Solidarity vs. Charity
In order to bridge the gap between the developed world and the third world, we need to listen to the affected people directly and give a voice to the voiceless. Lasting development needs to come from within and the people themselves need to be actively involved with the process of reconstruction. This is why we focus on solidarity as opposed to charity. We partner with grassroots organizations in Haiti, hear about their aspirations and plans for progress, and support them in their efforts to bring stability and justice to their people.
The Haitian Constitution clearly states ..."education shall be free. Primary education shall be compulsory. State education shall be free at every level." But what the founders originally had planned seems to have been lost in translation for a couple hundred years. With approximately 53% of Haitians unable to read or write, the current educational system in Haiti is perhaps the worst in the western hemisphere. Only 8% of schools are publicly funded and the remaining are outrageously priced private schools, which can easily cost up to $500 a year. With the minimum wage set at $3 a day, this is completely unrealistic for families to afford. To add uniform, transportation, and book fees into the mix, this is unimaginable. An estimated 37% of Haitian children over the age of five never receive formal education and those that do don't have enough options for higher education.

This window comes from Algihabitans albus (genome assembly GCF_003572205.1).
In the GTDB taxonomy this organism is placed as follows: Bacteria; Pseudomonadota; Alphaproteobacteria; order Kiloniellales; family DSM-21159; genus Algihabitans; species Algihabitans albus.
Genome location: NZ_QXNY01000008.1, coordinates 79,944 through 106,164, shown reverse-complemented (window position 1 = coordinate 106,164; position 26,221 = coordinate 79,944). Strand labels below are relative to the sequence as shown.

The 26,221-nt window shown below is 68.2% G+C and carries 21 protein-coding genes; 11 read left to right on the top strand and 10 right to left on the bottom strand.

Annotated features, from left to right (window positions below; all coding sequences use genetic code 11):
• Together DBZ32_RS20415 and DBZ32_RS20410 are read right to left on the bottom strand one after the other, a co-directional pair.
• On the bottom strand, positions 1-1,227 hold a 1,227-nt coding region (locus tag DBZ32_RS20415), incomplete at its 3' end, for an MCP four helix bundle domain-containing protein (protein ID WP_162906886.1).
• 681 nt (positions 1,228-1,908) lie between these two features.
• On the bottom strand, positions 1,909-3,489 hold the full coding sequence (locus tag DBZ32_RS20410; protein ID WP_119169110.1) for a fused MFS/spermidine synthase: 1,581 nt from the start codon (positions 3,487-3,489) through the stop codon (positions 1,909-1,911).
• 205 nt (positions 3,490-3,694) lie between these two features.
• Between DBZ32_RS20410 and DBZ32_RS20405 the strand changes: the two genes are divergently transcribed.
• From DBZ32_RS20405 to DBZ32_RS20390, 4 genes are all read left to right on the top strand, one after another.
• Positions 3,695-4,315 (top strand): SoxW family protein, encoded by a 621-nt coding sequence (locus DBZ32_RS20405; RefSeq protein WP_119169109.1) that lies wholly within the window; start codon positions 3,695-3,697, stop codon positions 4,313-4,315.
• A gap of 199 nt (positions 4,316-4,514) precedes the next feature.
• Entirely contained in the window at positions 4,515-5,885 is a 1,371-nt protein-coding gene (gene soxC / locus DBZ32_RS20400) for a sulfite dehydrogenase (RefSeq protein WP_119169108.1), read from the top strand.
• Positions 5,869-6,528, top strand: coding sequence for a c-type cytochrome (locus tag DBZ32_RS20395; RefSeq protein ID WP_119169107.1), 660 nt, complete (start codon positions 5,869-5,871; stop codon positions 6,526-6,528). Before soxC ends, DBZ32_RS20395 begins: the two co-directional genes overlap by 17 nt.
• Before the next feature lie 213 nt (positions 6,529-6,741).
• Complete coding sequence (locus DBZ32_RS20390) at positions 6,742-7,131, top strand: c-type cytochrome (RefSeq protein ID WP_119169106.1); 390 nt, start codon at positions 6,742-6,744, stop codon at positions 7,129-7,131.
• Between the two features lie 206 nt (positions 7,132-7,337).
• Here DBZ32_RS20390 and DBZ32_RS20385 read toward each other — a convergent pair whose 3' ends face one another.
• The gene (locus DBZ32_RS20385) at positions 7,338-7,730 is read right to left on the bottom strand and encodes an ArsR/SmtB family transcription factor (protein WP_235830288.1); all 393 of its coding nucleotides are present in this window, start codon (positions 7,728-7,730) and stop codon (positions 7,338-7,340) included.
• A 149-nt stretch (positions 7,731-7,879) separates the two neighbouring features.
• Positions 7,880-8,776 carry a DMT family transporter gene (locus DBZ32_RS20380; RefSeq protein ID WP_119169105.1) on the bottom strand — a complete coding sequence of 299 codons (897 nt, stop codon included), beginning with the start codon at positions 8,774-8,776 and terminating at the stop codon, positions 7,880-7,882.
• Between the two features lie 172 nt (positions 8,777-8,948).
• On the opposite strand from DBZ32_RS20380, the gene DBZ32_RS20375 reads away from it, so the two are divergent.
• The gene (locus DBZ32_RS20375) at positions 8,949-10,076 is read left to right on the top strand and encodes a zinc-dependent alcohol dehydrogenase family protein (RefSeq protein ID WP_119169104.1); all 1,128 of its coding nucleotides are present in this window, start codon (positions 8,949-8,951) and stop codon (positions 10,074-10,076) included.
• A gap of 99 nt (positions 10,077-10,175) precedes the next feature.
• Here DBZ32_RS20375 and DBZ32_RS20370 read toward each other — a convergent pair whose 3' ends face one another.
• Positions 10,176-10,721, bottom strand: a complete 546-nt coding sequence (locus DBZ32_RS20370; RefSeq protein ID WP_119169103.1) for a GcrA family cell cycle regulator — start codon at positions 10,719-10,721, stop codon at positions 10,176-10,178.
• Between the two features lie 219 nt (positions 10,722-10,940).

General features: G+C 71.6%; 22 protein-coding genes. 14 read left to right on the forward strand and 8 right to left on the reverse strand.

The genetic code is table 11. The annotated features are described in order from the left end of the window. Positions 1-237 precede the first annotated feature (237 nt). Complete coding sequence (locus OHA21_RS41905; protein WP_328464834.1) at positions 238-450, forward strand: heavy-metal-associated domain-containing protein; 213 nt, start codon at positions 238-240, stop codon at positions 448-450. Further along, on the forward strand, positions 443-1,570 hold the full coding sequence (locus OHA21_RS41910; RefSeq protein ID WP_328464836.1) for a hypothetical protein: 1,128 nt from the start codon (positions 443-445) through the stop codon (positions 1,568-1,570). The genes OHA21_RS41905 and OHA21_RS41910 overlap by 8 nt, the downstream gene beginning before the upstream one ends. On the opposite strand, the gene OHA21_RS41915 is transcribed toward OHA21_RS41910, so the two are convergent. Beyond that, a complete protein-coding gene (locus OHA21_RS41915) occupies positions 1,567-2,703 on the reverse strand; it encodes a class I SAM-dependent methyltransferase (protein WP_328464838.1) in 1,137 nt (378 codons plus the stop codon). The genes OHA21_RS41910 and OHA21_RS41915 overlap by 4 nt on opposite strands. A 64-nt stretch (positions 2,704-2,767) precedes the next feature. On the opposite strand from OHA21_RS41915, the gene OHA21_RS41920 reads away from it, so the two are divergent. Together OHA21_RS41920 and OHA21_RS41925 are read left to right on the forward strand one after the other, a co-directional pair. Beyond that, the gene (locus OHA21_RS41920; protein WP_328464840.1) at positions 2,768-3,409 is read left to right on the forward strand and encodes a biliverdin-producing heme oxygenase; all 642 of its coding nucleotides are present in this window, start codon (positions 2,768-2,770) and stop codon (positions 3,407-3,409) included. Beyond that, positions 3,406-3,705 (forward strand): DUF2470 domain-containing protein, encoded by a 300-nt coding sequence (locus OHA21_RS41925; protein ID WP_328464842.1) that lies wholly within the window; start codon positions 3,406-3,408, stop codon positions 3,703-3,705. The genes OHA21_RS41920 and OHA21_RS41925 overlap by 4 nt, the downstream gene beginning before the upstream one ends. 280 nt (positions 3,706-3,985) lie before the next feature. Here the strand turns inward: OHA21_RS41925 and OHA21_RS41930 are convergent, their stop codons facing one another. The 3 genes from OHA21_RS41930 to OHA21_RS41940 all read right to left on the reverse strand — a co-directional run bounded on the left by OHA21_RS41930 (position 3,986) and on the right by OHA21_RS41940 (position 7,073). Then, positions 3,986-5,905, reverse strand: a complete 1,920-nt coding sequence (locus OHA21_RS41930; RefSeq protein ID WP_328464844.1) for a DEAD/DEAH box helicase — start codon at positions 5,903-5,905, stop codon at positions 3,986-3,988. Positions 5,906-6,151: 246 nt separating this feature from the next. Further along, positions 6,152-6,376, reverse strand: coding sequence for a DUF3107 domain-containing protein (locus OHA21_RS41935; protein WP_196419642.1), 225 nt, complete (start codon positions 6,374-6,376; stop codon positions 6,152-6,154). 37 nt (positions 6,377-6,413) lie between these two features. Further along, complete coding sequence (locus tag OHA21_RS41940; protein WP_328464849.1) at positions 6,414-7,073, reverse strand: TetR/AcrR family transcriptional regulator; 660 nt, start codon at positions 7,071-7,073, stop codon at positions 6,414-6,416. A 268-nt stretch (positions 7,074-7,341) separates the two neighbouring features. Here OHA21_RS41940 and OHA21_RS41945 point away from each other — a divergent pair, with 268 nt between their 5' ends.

-40,000 youth graduate from high school
-The university capacity is at 6,000
-Meaning 34,000 dont know what to do for a higher degree
How can we expect Haitians to rebuild their nation when they are unable to obtain a decent education? This is why we focus our support efforts on education. We see education as a human right endowed to all individuals. Education is hope, empowerment, peace, and an end to poverty. Because government funding has neglected public schools, we hope to help the Haitian grassroots organizations build their own educational systems that will mold future leaders.